September 15, 2014

LOL debut: Who let the cats out?

City considering feral cat ordinance after Almont Street complaints

By Tim Barnum|Staff writer
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STANDISH — Almont Street has gone to the dogs… err cats.

About ten people who live on Almont Street in Standish attended the City Council meeting on June 18 hissing at council members to address the feral cat situation, which is one hairball that won’t cough up.

Sharon Crouterfield, an Almont Street resident, was the spokesperson for the concerned citizens, saying that cats, some with owners living on the street and some stray but being fed on the street, are tearing up lawns and flower beds, attacking pets and, of course, using the street as their litter box.

“Some people are complaining they can’t open their windows because the smell is so strong,” said Standish City Manager Mike Moran. “They have loose cats in the neighborhood that are leaving fecal deposits and such in the property.”

Rose Kiley, a resident on Almont Street is one of the residents Moran referenced.

“The cat situation is so bad that I can’t open my windows,” she said. “We smell like mothball city on our street.

“It’s out of hand.”

Crouterfield says she has contacted Arenac County Animal Control about the issue and was temporarily given one of the agency’s three live traps, which is reserved for the city, but that it wasn’t successful in alleviating the cat problem.

Kiley added that dog owners are required to have dogs on a leash and carry plastic bags to clean up after the pets, but cat owners have no such requirements.

That’s why Moran says the city is taking a serious look at the current ordinance for pets in the city, which addresses dogs, but not cats,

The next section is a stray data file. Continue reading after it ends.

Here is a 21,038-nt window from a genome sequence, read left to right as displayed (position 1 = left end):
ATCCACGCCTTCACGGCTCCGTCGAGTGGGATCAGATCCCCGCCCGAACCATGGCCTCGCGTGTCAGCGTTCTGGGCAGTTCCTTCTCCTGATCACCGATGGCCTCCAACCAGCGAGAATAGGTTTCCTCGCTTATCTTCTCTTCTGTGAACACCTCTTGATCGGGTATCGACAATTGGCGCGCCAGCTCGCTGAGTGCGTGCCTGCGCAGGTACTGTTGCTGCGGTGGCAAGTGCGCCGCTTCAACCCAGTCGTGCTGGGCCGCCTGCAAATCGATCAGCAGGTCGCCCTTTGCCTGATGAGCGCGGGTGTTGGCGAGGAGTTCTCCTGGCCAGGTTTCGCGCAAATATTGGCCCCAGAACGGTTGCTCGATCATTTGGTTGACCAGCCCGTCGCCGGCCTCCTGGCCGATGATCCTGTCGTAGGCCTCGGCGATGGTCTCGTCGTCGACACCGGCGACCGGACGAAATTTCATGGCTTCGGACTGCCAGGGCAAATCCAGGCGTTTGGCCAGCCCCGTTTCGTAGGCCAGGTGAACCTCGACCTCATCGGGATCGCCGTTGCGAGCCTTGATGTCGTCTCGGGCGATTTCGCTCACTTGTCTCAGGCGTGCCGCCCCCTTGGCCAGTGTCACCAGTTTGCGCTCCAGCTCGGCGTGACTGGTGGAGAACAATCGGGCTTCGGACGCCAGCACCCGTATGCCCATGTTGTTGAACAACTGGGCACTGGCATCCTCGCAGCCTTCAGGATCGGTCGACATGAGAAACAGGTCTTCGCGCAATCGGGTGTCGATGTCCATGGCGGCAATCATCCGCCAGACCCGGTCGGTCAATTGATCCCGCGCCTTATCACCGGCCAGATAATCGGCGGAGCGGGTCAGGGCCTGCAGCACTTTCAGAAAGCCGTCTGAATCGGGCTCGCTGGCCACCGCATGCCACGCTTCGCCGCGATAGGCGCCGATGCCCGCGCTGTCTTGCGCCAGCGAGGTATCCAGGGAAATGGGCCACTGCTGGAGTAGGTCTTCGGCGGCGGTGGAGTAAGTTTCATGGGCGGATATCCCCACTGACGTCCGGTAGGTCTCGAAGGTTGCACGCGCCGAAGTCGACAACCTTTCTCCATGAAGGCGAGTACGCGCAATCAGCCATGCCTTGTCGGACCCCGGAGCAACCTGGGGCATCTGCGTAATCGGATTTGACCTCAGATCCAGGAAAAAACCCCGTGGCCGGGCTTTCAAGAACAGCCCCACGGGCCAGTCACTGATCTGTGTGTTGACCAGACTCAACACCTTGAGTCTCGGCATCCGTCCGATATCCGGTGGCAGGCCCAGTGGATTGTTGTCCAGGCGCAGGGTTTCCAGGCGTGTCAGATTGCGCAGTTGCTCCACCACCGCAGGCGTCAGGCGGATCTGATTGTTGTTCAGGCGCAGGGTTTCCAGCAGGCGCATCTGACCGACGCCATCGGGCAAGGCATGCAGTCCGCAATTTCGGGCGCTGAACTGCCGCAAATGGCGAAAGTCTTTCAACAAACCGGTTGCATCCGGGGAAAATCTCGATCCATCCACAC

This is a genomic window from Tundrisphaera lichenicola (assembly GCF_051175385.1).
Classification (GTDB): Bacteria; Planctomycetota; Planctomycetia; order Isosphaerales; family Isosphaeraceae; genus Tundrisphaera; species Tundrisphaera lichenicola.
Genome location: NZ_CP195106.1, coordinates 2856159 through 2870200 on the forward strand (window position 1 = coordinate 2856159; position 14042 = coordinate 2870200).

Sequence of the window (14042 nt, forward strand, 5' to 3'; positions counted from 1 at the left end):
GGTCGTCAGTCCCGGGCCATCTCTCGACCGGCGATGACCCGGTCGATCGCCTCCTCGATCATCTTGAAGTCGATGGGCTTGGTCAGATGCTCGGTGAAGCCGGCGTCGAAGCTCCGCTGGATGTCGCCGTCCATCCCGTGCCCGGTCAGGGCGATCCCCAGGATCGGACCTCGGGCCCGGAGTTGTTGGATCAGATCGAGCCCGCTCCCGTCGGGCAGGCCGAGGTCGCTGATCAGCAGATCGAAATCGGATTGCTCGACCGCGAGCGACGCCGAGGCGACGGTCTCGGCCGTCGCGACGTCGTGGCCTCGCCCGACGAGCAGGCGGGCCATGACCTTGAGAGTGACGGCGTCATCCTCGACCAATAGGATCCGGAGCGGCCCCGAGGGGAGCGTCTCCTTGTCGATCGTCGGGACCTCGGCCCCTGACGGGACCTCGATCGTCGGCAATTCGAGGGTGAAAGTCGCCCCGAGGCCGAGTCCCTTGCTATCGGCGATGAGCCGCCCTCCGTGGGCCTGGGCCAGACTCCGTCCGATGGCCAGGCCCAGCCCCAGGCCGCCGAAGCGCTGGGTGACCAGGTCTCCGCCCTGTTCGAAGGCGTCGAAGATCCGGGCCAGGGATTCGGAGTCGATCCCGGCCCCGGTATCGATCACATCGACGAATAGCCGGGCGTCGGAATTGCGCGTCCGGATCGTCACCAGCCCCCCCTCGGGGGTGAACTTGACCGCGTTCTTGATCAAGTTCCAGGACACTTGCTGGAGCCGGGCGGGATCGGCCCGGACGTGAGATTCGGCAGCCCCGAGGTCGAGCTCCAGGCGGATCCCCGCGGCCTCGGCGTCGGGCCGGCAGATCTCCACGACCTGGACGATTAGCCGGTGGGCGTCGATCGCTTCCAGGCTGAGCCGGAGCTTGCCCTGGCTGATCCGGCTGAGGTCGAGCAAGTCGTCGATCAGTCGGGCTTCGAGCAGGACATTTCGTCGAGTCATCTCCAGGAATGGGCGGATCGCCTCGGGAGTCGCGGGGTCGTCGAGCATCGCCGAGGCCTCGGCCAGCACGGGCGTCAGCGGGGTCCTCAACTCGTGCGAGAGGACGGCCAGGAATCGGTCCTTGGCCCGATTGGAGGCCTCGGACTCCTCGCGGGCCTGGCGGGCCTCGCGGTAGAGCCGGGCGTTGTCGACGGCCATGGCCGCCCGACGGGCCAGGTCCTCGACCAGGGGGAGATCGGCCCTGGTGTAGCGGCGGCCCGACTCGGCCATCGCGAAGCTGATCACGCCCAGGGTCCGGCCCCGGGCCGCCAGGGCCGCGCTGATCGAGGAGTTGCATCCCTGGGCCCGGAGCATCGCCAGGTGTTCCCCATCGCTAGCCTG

“There are several problems with roaming animals,” Moran said. “We certainly need a much stronger ordinance. … In fact, our ordinance doesn’t talk about cats at all and that’s something I’m looking at.”

However, even if cats are addressed in a city ordinance, Council member Richard Vollbach says he doesn’t think the stench and inconveniences would be deodorized.

“We have one animal control officer in the county,” he said. “The problem, I think, is going to be enforcement.”

City Police Chief Mark Christian added that proving who owns the cats causing problems on the street would also be a challenge, since the city’s ordinance doesn’t require any sort of collar and licenses for cats.

Moran says the ordinance doesn’t call for a maximum amount of pets that can be owned, either, and that should be addressed since Almont Street residents at the meeting alleged that at least one house on the street is home to nine cats, which roam freely on the street.

Unfortunately for other residents in the city of Standish, the cats seem to be taking their Almont Street antics to other areas of the city.

One victim of the spreading problem is Standish Mayor Kevin King, who does not live on Almont Street.

“I’m feeling your pain a little bit too,” he said to Crouterfield and others. “I had one (cat) get in my garage and destroy $250 worth of lawn furniture.

“I want an ordinance too.”

Keep up with the feral cat issue on arenacindependent.com and in future issues of the Independent.

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